The state ordered it closed, and Saturday will be the last day open for the Moretown Landfill. How its closure will impact the town and the region.
Over the years, the community of Moretown has become inextricably linked with their landfill along the Winooski River. From funding about half the town's $1 million budget, to providing 50-cent-a-bag garbage and free recycling.
"They've been good neighbors. They subsidize our recycling and hazardous waste collection-- about $40,000 a year they spent on this. They truck and manage all our recyclables," said Jonathan Siegel who supports the landfill.
Even to the extent that when flooding displaced the town offices, the landfill offered to let them move into the bottom floor of their Route 2 main office.
Town officials say the loss of revenue from the landfill will have to be made up by increased property taxes-- about $280 for a house valued at $200,000. The closure has also raised concerns about an increase of trash hauling traffic headed to the Northeast Kingdom. A recent study by the Lamoille County Planning Commission predicted increased traffic through communities likes Stowe and Hyde Park.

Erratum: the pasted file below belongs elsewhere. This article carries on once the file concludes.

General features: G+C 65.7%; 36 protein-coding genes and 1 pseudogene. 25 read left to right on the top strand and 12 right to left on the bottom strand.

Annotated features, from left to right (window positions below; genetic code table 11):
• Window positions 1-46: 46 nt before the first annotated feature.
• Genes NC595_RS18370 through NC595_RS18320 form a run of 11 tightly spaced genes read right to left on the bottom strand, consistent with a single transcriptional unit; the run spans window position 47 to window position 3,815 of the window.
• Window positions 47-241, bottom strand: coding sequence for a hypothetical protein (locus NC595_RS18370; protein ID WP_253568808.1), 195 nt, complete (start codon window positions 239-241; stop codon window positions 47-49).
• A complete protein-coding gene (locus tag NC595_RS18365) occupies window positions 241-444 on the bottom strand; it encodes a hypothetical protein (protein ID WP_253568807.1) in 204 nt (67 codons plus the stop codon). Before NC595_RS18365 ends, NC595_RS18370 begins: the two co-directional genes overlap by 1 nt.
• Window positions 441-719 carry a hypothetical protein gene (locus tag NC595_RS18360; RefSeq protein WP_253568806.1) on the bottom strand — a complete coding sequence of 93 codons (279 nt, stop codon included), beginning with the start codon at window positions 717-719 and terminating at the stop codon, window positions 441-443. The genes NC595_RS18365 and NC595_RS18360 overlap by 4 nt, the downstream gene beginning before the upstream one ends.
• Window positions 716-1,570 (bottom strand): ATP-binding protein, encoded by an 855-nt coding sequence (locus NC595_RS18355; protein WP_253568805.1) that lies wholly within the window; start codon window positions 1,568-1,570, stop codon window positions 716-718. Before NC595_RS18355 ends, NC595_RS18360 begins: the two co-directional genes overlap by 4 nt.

Private transfer stations, like the RTR Center in Waterbury, have already raised their prices across the board and say they may have to raise them further. As for the larger trash haulers, it's not clear whether they will have to raise prices.
Along with concerns by some about a return to burn barrels and more trash along the roads, the head of the local solid waste district says he's concerned recycling efforts will take a hit.
"You have this intuitive response of the people to say, if it's free to recycle, I'm going to minimize the amount of the trash I'm going to have to throw out," said John Malter of the Mad River Resource Management Alliance.
The closure of Moretown leaves Vermont with one landfill in Coventry. Agency of Natural Resources Secretary Deb Markowitz has said capacity is not a problem when it comes to solid waste disposal.
"We actually have three landfills in Vermont that are fully permitted ready to be built and the reason they haven't been built is because right now we have a surplus of landfill space in the region," Markowitz said in December.
"This is not an advanced disposal problem. This is not a Moretown problem. This is a society problem. We have to deal with this together to make it work as safely and economically viable as possible," Malter said.
Advanced Disposal has until mid-April to submit their appeal to the Environmental Court.
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